Sunday, September 14, 2014

Romantic comedy and theater

As we discussed, in the movies the romantic comedy has been taken over by dude-bro sensibilities, replacing the concept of the man and woman as quirky individuals who come to terms with each other as equals, with the concept of schlubby man-babies winning hot women.

But what about in the theater? Well in theater there is a different problem. In the theater the romantic comedy is problematic because by its nature it can't be portentous or cynical about love.

I knew playwright Annie Baker was golden when they started comparing her work to that of Harold Pinter, whom theater people revere as a god in spite of (or, I would argue, because of) his utter portentousness. If you google "Harold Pinter" and portentous you will see how often his work is described that way. One example:
And, as befits the first opportunity to see a Harold Pinter play in the Harold Pinter Theatre, Old Times is laden with the playwright’s trademarks: scattergun dialogue interjected with pauses and silences; menacing undercurrents of manipulation; portentous lines that remain utterly unexplained (the repeated “I remember you dead” being a memorable instance in this play); and a niggling feeling that underlying it all is just abject, aimless misery. You leave the theatre feeling confused, dejected and more than a little unsatisfied – for the Pinter fan, it has everything.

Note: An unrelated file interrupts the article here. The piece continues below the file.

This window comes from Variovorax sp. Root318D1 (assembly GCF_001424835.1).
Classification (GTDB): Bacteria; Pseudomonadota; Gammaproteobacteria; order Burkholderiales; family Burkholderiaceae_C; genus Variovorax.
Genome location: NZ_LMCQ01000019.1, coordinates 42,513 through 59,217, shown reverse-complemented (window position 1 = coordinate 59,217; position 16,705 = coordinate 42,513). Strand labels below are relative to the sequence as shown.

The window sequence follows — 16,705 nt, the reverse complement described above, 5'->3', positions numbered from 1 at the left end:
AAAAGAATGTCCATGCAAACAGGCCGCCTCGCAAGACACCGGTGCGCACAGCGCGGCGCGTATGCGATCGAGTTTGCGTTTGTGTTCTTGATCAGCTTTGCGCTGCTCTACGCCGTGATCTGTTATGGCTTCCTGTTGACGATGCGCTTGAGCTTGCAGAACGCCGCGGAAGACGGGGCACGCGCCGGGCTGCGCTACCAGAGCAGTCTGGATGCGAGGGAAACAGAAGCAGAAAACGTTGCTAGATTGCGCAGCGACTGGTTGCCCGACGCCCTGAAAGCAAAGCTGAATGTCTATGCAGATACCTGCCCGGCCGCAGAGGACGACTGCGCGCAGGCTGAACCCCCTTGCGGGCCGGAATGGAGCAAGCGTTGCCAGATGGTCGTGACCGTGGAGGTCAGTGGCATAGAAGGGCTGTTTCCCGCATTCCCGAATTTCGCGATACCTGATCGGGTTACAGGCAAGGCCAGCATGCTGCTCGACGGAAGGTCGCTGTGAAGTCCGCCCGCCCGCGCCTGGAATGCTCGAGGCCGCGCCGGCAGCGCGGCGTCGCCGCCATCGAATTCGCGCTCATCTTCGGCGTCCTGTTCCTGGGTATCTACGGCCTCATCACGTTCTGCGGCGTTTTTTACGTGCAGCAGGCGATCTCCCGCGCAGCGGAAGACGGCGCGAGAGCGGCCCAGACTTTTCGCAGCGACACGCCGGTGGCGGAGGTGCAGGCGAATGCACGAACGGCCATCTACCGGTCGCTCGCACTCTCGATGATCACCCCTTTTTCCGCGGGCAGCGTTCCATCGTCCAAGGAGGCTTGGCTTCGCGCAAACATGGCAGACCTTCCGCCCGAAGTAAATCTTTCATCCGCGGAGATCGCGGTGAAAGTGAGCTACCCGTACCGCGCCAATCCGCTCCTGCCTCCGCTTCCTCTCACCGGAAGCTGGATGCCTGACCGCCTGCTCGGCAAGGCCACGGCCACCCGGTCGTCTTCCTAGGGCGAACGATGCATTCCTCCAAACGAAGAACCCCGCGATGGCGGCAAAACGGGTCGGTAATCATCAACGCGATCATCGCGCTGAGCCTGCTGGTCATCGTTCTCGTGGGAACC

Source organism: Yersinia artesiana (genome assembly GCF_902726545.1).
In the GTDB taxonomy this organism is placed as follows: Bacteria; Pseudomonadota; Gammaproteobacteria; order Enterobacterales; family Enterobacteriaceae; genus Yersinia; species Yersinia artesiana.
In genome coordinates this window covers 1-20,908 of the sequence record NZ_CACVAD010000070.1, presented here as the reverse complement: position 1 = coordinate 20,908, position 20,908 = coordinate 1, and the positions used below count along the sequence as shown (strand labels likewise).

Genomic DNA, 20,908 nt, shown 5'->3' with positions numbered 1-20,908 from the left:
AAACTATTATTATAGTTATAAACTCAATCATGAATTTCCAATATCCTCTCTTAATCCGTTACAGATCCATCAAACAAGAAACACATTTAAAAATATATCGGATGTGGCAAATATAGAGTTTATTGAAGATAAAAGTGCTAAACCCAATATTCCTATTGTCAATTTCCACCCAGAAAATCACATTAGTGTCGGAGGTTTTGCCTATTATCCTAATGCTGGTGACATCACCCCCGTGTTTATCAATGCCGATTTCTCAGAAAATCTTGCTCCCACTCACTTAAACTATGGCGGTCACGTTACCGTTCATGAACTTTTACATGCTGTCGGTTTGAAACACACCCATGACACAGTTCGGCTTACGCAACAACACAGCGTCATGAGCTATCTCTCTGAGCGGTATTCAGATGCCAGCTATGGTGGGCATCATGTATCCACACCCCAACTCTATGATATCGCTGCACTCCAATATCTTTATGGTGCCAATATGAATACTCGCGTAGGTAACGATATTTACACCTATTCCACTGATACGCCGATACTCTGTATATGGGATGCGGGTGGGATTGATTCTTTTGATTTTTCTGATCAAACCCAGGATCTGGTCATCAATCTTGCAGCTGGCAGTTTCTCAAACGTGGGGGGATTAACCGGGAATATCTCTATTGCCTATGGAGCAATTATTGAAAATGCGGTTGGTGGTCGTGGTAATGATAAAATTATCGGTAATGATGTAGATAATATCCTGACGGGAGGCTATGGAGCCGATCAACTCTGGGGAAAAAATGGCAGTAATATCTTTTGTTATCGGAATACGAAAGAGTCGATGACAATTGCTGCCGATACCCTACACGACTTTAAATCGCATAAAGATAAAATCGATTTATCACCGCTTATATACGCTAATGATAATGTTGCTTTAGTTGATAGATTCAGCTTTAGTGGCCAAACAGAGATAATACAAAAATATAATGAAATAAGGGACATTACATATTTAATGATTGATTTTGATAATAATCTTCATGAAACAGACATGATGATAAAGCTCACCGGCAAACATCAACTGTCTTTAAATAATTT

Ah yes, abject, aimless misery. The nectar of the gods for contemporary theater folk.

Here's what a positive review (they were overwhelmingly positive) of Baker's Pulitzer Prize-winning The Flick had to say:
At the end of the play, Sam begins to train Avery’s replacement, Skylar, using a version of the same script that opened the play. We return to the beginning and a somewhat dulling sense that this will all happen again. After the repeated failures of these three to become more deeply connected to one another, Sam confesses to Avery: “There’s a lot of good stuff in my life. Maybe I never told you about it. Sometimes, people you fall in love with, fall in love with you.” Sam recounts a typical scenario of an unrequited love ultimately reciprocated as something that “really” happens outside the cinema walls. Avery barely acknowledges this faith, another cinematic promise. He ignores the last bid to restore a friendship and leaves, holding cast-off 35 mm reels in hand.